There are 6 thoughts on “Hagar in LDS Scripture and Thought”.

  1. Thank you, Andrew, for taking the time and deep thought and effort into putting this discourse together. I too found it deeply thought provoking and appreciate how thoroughly you studied Hagar in the light of LDS doctrine. I believe Hagar is honored by the work you have done to study her character in a deeper level and understand the complexity of her life and all that she experienced. Even though there is still a lot to the story that we do not know, I find it uplifting to more deeply think about how God sent an angel to her when she ran away and then later opened her eyes to see the well of water. There is much that can be learned from her story and I thank you for compiling and sharing your thoughts as well.

  2. Pingback: KnoWhy OTL09A — Must Every Disciple Make an Abrahamic Sacrifice? | The Interpreter Foundation

  3. It doesn’t appear that comments are monitored but I wanted to add my thanks for this lively contribution to a dry area of scholarship. I like the idea that Hagar and Sarah function as equals with different roles, the one representing flesh and the other spirit, Mary and Heavenly Mother. I have often thought that these physical metaphors woven into the plan through the lives of key participants hide a great deal of insight into the mind of God. I have read this dualism (Hagar/Sarah) in other relationships as well, including Noah and Enoch, the one taken up and the other left upon this wilderness world. I’m glad to have a feminine twist to add to my current understanding.

  4. Andrew, I thoroughly enjoyed your paper and want to express my appreciation to you for your research. I’ve had a hard time reconciling how Abraham and Sarah could remain righteous while having had cast Hagar away, as the Scriptures are replete with how expressly abominable it is to cast off a wife. I found your comparisons between Egypt/Israel and Eve/Hagar to provide very thought provoking context, as well as the Spirit/Flesh and Freewoman/Bondwoman.

    I’ve considered Sarah, in her sending of Hagar away, to be liken to Emma, or the woman who “rejects” or “turns against” the law as described in Section 132, and how, in doing so, maintained her honor and high regard. I’m still not 100% comfortable with my understanding of this, but I think I understand your position, in that it was Hagar who sinned by trying to exalt herself above her Master (another form of symbology…? The servant is not above his Master…). Had Hagar not sinned in this way, Sarah would not have been able to righteously send her away. Yes? And why was it up to Sarah anyways, in light of Abraham being the Patriarch? Admittedly sensitive and annoyed by overbearing women/wives, this has never sat well with me. It reminds me of the Scripture that talks about how women and children will [unrighteously] rule over their men in the last days. (And by the way, I am a woman…)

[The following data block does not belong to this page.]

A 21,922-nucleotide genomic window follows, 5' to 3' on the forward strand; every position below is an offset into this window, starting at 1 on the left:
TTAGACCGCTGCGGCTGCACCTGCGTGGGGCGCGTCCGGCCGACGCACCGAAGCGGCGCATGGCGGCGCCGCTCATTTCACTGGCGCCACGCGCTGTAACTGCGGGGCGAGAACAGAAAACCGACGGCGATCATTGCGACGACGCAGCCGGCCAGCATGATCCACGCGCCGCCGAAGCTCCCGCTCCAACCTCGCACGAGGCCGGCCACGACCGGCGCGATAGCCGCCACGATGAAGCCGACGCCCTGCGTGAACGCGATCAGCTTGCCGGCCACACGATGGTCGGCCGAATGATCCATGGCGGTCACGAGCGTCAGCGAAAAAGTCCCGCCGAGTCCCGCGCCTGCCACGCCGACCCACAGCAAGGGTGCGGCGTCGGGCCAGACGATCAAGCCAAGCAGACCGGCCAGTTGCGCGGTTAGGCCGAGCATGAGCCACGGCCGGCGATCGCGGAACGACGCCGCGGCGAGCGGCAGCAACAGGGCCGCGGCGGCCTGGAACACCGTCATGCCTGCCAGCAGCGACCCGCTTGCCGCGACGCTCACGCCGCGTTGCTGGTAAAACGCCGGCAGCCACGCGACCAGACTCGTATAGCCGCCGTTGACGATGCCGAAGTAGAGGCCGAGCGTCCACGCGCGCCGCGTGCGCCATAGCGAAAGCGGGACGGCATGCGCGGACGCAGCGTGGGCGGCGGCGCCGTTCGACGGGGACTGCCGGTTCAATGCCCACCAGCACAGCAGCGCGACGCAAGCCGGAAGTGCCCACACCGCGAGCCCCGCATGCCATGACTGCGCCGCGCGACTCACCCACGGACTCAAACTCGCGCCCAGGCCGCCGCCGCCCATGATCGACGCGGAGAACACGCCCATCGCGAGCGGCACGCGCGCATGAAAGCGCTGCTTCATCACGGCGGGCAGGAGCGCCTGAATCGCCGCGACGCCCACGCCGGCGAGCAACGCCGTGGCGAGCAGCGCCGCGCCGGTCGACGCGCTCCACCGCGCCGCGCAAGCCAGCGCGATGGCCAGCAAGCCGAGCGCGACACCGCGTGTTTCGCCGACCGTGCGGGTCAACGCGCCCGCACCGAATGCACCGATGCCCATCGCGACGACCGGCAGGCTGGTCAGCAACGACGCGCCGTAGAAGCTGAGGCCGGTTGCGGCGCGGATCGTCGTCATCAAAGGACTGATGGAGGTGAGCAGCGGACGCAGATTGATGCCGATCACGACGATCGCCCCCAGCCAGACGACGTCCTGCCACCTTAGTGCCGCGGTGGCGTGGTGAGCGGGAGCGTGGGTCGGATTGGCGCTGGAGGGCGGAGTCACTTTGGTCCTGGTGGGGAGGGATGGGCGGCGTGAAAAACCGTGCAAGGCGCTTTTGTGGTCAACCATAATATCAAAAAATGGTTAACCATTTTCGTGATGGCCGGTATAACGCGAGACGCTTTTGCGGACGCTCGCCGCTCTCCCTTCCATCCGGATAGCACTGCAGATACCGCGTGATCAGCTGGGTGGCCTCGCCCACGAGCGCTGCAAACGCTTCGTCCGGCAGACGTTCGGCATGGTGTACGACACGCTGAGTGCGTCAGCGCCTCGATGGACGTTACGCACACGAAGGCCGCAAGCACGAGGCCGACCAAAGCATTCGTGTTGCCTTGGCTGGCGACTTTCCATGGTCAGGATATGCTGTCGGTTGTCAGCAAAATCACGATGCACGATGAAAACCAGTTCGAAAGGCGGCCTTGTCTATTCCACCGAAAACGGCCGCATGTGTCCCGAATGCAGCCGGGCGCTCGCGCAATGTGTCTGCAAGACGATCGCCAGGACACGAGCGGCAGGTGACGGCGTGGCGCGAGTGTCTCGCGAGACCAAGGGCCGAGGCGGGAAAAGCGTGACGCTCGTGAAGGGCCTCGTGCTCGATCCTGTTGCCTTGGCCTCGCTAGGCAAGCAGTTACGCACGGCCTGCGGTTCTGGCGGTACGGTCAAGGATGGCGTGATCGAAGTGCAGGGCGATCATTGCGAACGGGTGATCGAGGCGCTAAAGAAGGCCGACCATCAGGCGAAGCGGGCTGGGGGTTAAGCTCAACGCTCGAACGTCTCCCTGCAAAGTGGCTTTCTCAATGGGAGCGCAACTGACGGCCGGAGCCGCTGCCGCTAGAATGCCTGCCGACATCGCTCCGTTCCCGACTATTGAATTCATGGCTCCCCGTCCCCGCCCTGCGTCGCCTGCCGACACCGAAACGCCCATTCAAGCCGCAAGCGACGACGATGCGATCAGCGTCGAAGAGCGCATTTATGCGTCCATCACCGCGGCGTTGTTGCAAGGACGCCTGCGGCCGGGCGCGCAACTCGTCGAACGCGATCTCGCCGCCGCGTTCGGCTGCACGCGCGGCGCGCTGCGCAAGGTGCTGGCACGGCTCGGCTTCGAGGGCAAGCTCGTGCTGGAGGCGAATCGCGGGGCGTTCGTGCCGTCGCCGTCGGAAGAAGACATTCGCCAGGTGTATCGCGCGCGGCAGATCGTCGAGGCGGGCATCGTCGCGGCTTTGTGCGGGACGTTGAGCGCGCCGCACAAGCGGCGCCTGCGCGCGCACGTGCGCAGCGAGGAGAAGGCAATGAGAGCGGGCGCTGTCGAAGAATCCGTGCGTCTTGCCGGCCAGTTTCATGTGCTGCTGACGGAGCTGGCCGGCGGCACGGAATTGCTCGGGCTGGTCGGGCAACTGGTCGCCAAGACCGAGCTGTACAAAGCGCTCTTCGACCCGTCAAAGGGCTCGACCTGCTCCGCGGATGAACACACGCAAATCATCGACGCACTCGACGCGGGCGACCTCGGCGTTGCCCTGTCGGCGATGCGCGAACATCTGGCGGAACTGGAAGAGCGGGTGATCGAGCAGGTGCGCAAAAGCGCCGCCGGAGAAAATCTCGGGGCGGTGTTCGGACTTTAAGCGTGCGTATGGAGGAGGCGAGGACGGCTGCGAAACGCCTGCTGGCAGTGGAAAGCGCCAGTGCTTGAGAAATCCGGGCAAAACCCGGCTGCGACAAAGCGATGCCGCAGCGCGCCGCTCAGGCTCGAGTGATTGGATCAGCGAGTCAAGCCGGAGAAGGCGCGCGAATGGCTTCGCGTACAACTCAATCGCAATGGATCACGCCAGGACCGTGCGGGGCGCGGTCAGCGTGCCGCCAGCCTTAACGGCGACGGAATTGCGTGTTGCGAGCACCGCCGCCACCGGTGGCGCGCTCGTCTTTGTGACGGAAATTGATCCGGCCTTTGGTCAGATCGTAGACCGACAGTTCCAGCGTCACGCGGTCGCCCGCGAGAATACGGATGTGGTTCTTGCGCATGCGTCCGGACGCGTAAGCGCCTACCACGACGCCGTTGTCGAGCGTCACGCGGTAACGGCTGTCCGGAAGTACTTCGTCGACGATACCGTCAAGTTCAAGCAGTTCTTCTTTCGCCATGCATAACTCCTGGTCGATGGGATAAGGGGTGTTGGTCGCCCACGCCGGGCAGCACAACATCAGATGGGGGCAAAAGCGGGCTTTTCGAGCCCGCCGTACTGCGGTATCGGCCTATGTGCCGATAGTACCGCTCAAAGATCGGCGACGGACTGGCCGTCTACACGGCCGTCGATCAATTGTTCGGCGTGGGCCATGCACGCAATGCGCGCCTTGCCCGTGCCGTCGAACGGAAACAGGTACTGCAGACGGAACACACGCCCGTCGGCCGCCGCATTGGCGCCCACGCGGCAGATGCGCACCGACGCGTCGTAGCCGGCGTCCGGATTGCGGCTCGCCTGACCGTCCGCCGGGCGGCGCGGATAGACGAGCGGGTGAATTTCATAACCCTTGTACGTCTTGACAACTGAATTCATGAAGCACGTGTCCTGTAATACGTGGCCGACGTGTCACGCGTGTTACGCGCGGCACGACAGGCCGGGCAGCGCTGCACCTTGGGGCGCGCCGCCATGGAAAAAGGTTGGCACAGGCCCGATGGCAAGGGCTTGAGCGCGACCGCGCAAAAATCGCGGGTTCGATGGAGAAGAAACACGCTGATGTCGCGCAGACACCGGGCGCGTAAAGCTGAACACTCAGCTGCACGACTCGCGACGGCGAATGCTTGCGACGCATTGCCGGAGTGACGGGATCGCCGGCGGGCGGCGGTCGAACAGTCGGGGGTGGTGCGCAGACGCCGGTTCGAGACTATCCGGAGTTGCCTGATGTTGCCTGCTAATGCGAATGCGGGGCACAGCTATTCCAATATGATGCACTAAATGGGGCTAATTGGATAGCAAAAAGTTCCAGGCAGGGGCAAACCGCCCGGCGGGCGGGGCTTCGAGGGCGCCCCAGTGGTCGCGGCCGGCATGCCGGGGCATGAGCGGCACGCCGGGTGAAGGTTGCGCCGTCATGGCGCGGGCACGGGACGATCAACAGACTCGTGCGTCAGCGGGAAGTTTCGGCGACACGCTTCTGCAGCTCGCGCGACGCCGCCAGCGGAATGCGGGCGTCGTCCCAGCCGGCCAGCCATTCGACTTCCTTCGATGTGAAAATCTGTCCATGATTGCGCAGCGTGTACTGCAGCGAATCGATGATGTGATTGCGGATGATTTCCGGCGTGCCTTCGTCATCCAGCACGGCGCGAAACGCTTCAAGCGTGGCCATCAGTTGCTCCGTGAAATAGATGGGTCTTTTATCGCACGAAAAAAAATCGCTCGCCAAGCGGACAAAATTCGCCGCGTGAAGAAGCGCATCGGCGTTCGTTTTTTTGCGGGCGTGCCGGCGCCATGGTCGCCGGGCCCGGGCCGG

Brigham Young taught that Adam, and every man standing in the place of Adam, create a new Earth with each wife. So this idea that Hagar was expelled to “another world”, so to speak, could also symbolize this idea, especially in light of the passage from the History of the Jews that says Hagar and Abraham were remarried (though, in my opinion, they never weren’t married) after Sarah died.

    I also never understood how Abraham would be with Hagar in the Millennium, as some of the references you mentioned point out, when she wasn’t part of the Covenant ~ in that case, how could they have an eternal marriage? Everyone wants to make a big deal that she wasn’t part of the Covenant, and yet believe that she and Abraham would have an eternal marriage. Either she was righteous and worthy and part of the Covenant, and therefore how could she possibly be inferior to any sister-wife, or she wasn’t worthy and not part of the Covenant at all! The only explanation I could possibly think of to entertain is that, like Paul speaks about, the unbelieving spouse can somehow be saved by the believing spouse.

    I’d love to hear your thoughts.

    Thank you, again, for sharing this paper.

  5. I don’t believe that I have ever submitted a secondary or follow-up comment to an article such as this one before. But having re-read this paper, I am all the more impressed with the methodology of laying-out the case for Hagar as an inspirational if not quintessential participant (enactor/reenactor) of a sublime Gospel episode and narrative. I don’t know all of the details of the research behind Andrew C. Smith’s paper, but I do know that he has laid out a logical, cohesive and thought-provoking thesis for the need, nay, –the necessity of viewing Hagar’s story in a different light than what most of us (myself especially) heretofore have done.

    This is a wonderful article that I recommend most heartily to everyone.

  6. Extremely interesting article probing into the historicity of the actions by and for Hagar.

    This article should be read by all members of the Church for a broader understanding of potential multi-faceted views of Celestial Marriage, the Abrahamic Covenant and the mission of Jesus Christ.

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